Scrubber investments challenged by recent fuel price spread
Scrubber investments assumed a price premium of over $200 for compliant oil-based fuels when it ranges far below that level today. It's anyone's guess how these numbers may tally up closer to IMO 2020 deadline but the current price spread does not seem to back up further scrubber investments
Shipowners generally invest in scrubbers because they expect price spread between dirtier and cleaner fuels to dramatically widen but there is no guarantee the assumed spread may materialise post-2020
THE economics of scrubber investments don’t stack up based on the trending price spread between compliant and non-compliant fuels, and that does not bode well for further scrubber investments.
“Most shipowners that have invested in scrubbers have assumed compliant fuel oil products would trade at price premiums of over $200 – with this price spread, they can recoup their scrubber investments within a year, depending on daily fuel oil consumption,” said Lloyd’s Register Asia’s regional consultancy manager, Douglas Raitt.
That assumption is challenged by a much narrower price spread between high sulphur fuel oil and very low sulphur fuel oil in today’s market, he noted.
A news report in January stated that some of the earliest VLSFO trades were done at $40-$100 premium over HSFO.
Still, he qualified that today’s price spread is “based on thinly traded product deliveries to date” and the final figures “may well look very different closer to 2020”.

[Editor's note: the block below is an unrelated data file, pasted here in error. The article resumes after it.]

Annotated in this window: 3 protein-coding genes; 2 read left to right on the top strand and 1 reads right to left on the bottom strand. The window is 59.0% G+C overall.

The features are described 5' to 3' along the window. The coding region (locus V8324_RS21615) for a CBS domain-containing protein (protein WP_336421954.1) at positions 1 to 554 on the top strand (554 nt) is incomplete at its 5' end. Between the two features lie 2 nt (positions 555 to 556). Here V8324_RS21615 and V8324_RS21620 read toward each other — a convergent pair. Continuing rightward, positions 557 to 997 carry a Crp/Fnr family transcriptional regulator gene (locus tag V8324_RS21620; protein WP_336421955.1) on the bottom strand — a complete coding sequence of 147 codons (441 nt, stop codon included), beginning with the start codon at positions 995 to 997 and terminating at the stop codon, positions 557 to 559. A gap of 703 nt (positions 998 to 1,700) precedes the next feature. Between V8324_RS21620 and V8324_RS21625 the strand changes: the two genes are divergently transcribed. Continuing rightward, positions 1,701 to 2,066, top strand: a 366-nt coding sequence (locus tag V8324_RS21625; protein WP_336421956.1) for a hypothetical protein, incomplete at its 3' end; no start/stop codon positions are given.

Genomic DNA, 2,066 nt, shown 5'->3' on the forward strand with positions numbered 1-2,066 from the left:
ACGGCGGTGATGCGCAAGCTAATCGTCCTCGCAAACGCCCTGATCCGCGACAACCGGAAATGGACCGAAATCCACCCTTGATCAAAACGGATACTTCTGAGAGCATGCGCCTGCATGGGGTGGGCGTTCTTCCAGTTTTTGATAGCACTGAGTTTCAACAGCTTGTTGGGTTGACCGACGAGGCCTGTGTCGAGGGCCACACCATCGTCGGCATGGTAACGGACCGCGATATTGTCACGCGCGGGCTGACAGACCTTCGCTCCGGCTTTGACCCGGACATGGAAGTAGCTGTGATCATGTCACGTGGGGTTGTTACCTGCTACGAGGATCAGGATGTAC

That said, the narrower than expected price spreads of recent trades may have taken some shine over investments in scrubbers – or exhaust gas cleaning systems on board ships – that shipowners have come to regard as one feasible solution to comply with the International Maritime Organization’s global sulphur cap restricting sulphur in marine fuel to no more than 0.5%.
The IMO regulation coming into effect by Jan 1, 2020, provides leeway for ships equipped with scrubbers to continue to burn non-compliant fuels.
Recent months have also seen major ports including Singapore and Fujairah banning the use of open-loop scrubbers.
Mr Raitt argued however, recent concerns over possibly widespread open-loop scrubber bans by port administrators are over-rated because ocean-going ships spend the bulk of their voyages in open waters rather than within port limits.
He also pointed out that the shipping industry at large is likely to put any significant investments in alternative marine fuels on the backburner for now as most shipowners focus their efforts on ascertaining availability and quality of oil-based fuels in preparation of the looming 2020 regulatory deadline.
Japanese boxship owner-operator, Ocean Network Express disclosed at the TOC Asia conference that it would have scrubbers installed on up to 10 vessels in early 2020.
Alphaliner estimates that of the global boxship fleet, over 10% by vessel count or 20% by capacity will have scrubbers installed by the end of 2020.